Baghdad, Feb 16: A civilian contractor was killed and six others, including a soldier, were wounded in a rocket attack that targeted the Erbil airport, which houses a US-led coalition military base, in the semi-autonomous region of Kurdistan in northern Iraq, the US military said.
Col Wayne Marotto, Spokesman of CJTF-OIR (Combined Joint Task Force - Operation Inherent Resolve), said in a brief tweet that initial reports stated "indirect fire landed on coalition forces in Erbil tonight (Monday). There was 1 civilian contractor killed, 5 civilian contractors injured, and 1 US service member injured", Xinhua news agency reported.
Marotto did not give further details about the nationality of the civilian contractors but said that more information to follow.
Marotto's tweet came hours after unidentified militants fired rockets in the evening at the Erbil airport and near it, according to Kurdish security sources.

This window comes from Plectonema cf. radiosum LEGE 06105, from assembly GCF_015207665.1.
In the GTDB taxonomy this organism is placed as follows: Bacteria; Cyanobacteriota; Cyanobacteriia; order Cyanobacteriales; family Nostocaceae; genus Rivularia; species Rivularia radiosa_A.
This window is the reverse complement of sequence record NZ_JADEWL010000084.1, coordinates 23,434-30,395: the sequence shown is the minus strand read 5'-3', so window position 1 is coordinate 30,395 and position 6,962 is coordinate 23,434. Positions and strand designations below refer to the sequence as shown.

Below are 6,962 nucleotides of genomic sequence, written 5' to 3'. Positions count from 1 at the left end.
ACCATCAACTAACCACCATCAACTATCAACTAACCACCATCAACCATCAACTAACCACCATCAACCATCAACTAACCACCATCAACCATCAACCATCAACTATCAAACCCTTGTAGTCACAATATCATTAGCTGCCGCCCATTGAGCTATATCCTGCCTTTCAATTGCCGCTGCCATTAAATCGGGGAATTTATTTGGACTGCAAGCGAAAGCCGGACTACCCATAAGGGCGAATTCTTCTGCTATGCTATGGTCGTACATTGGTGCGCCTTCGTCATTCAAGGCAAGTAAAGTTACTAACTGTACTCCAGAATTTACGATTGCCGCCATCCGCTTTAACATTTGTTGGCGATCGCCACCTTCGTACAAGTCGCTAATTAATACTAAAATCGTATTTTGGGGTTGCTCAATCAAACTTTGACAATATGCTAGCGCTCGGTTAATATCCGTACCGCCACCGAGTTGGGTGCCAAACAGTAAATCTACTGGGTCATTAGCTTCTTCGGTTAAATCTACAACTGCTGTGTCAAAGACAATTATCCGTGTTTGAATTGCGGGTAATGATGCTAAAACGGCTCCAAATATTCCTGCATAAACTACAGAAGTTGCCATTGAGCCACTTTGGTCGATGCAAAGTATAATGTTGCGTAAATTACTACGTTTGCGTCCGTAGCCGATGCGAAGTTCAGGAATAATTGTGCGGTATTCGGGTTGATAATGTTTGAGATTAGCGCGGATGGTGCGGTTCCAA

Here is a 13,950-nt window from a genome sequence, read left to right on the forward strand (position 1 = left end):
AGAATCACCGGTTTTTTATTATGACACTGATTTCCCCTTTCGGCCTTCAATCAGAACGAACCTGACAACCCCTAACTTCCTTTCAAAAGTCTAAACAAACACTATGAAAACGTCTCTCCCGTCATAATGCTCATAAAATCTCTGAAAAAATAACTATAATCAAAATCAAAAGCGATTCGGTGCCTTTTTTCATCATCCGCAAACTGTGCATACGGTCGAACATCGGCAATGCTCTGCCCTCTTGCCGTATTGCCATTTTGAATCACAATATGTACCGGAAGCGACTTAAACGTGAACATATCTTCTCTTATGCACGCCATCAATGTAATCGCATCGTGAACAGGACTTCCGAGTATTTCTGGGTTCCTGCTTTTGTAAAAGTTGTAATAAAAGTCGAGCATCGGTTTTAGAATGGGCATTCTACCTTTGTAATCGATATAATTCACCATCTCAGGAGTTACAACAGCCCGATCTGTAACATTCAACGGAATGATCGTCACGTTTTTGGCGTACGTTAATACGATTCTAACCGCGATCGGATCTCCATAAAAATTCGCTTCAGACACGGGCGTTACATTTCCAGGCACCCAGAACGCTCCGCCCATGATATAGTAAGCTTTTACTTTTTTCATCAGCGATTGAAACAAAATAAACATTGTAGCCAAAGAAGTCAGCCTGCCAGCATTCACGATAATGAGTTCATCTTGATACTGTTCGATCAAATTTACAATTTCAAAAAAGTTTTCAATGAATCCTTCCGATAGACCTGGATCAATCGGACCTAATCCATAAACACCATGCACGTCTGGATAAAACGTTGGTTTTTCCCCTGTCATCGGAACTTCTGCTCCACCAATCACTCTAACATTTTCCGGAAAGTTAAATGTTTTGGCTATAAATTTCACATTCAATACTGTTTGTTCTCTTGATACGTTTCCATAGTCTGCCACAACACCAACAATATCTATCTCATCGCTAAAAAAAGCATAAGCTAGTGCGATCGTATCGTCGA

According to the US military statements, indirect fire refers to rocket and mortar shells.
The regional Ministry of Interior said in a brief statement that several rockets were fired at 9.30 pm (Monday night) on several areas in Erbil, injuring several civilians.
Another statement by the media office of Iraqi Prime Minister Mustafa al-Kadhimi, also Commander-in-Chief of the Iraqi forces, said that al-Kadhimi ordered a joint investigation with the Kurdish regional authorities over the rocket attack.
Earlier in the night, a brief statement issued by the regional Counter-Terrorism Service said that three rockets were fired on Erbil, Two of them landed in the Erbil airport, and the third landed outside.
A security source anonymously pointed out the third rocket struck the fence of the residential complex of Naz City near the airport, wounding two people and damaging several nearby shops.
The Kurdish region in northern Iraq has been relatively peaceful, but such attacks have frequently targeted the Baghdad airport and Iraqi military bases housing US troops, as well as the US embassy in the Green Zone with mortar and rocket attacks. - IANS